Tim Clare is an indie author, I bought his books from Mr B’s which is an independent bookshop in Bath. He’s hoping to sell 1500 copies of The Ice House so he can make the bestseller lists. I don’t think people believe he can, but it would be wonderful if an independent author made the bestseller list. He gives so much to the writing community it would be great if he got something back.

 

review

Paint Me A Picture by Patsy Collins

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I’ve read a few short story collections by Patsy Collins that I enjoyed. At the end of one was an extract for this book which hooked my attention. I finally got around to reading it, I managed to get a copy from my local library. But you can buy it on Amazon in ebook or physical book format.

Synopsis from GoodReads

“Mavis Forthright carefully planned her jump from Portsmouth’s Round Tower. She’s existed for over five decades. Lived hardly at all. Will end her misery with a few second’s fall into the cold sea. Except she’s not quite ready to die. A half day’s delay to try a bacon sandwich from the cafe won’t matter. Mother’s no longer there to disapprove.

She delays another day to lend Janice a book. Then a week to use her new paints. A month. Until the end of term. Mavis makes new plans; to create paintings full of emotion, to live, perhaps even make friends.

As if to balance her survival a number of people connected to Mavis die. At first that doesn’t matter. They’re people she dislikes. Mavis continues painting, tending her garden, feeding the birds and keeping her home properly clean, without additional concern. Then people who’ve been kind to Mavis are killed or injured. That shouldn’t happen.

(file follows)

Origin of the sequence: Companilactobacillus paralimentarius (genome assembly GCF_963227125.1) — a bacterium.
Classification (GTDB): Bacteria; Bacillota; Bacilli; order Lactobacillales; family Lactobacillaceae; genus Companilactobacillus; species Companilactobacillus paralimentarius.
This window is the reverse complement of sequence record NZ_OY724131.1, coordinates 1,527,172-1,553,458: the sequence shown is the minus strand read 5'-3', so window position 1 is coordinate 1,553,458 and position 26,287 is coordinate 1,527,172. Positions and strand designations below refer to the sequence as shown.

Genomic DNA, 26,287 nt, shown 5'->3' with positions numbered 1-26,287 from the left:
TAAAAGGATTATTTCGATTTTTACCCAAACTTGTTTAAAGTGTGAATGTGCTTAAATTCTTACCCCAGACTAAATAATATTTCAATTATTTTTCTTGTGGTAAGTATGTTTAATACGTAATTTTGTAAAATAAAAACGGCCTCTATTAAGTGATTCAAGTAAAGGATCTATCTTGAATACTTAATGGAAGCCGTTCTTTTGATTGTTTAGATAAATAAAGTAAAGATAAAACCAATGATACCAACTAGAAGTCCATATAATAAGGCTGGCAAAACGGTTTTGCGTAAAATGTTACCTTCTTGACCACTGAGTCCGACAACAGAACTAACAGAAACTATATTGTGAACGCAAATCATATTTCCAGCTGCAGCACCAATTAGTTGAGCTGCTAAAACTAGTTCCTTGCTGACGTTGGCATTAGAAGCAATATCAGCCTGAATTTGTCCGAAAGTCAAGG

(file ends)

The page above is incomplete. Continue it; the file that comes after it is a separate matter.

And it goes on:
Why are people dying? Is it because of charming Norman who’s back from her past, or is that strange boy Jake her mistaken guardian angel? Perhaps Mavis herself is to blame. She must learn the truth, stop the deaths and protect those she’s learned to care about before she can enjoy the new life she’s making for herself”

My thoughts

When the story starts Mavis is contemplating ending her life, I felt sorry for her and was rivetted wondering what would happen to her. As the story progresses we learn more about her, about how she looked after her mother until her death and how her mother’s personality and the way she controlled Mavis shaped her as a person.

Even though at times I felt like shouting at Mavis for her thoughts about things- like the way her mind reacts to things her coworkers say-I can relate to how your mind may think people don’t like you and provide evidence when in hindsight you may be wrong. Mavis has gone through life with this negative view, this defensive view, and slowly things start to change after a stranger suggests she do a course.  Mavis starts to make little changes in her life, she finds opportunities and takes them. I hoped that Mavis would find her way out of her suicidal thoughts with so much left to do in life: friends to make and hobbies to learn and enjoy.